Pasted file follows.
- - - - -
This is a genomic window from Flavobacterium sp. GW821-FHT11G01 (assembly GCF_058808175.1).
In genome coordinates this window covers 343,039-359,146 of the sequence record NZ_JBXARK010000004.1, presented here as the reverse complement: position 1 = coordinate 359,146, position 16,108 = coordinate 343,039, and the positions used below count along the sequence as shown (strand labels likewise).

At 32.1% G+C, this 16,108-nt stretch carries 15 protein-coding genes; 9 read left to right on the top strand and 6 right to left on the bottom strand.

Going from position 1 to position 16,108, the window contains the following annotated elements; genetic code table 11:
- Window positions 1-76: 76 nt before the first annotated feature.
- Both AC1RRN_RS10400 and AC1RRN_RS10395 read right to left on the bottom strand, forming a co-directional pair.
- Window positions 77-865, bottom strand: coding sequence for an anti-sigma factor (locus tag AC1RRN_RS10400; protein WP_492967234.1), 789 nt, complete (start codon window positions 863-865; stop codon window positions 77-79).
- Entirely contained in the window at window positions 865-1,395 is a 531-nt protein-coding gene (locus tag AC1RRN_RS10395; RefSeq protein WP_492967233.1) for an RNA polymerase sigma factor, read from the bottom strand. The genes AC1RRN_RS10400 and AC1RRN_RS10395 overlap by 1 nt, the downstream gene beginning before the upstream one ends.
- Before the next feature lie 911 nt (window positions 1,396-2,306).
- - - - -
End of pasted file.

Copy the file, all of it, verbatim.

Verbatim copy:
This is a genomic window from Flavobacterium sp. GW821-FHT11G01 (assembly GCF_058808175.1).
In genome coordinates this window covers 343,039-359,146 of the sequence record NZ_JBXARK010000004.1, presented here as the reverse complement: position 1 = coordinate 359,146, position 16,108 = coordinate 343,039, and the positions used below count along the sequence as shown (strand labels likewise).

At 32.1% G+C, this 16,108-nt stretch carries 15 protein-coding genes; 9 read left to right on the top strand and 6 right to left on the bottom strand.

Going from position 1 to position 16,108, the window contains the following annotated elements; genetic code table 11:
- Window positions 1-76: 76 nt before the first annotated feature.
- Both AC1RRN_RS10400 and AC1RRN_RS10395 read right to left on the bottom strand, forming a co-directional pair.
- Window positions 77-865, bottom strand: coding sequence for an anti-sigma factor (locus tag AC1RRN_RS10400; protein WP_492967234.1), 789 nt, complete (start codon window positions 863-865; stop codon window positions 77-79).
- Entirely contained in the window at window positions 865-1,395 is a 531-nt protein-coding gene (locus tag AC1RRN_RS10395; RefSeq protein WP_492967233.1) for an RNA polymerase sigma factor, read from the bottom strand. The genes AC1RRN_RS10400 and AC1RRN_RS10395 overlap by 1 nt, the downstream gene beginning before the upstream one ends.
- Before the next feature lie 911 nt (window positions 1,396-2,306).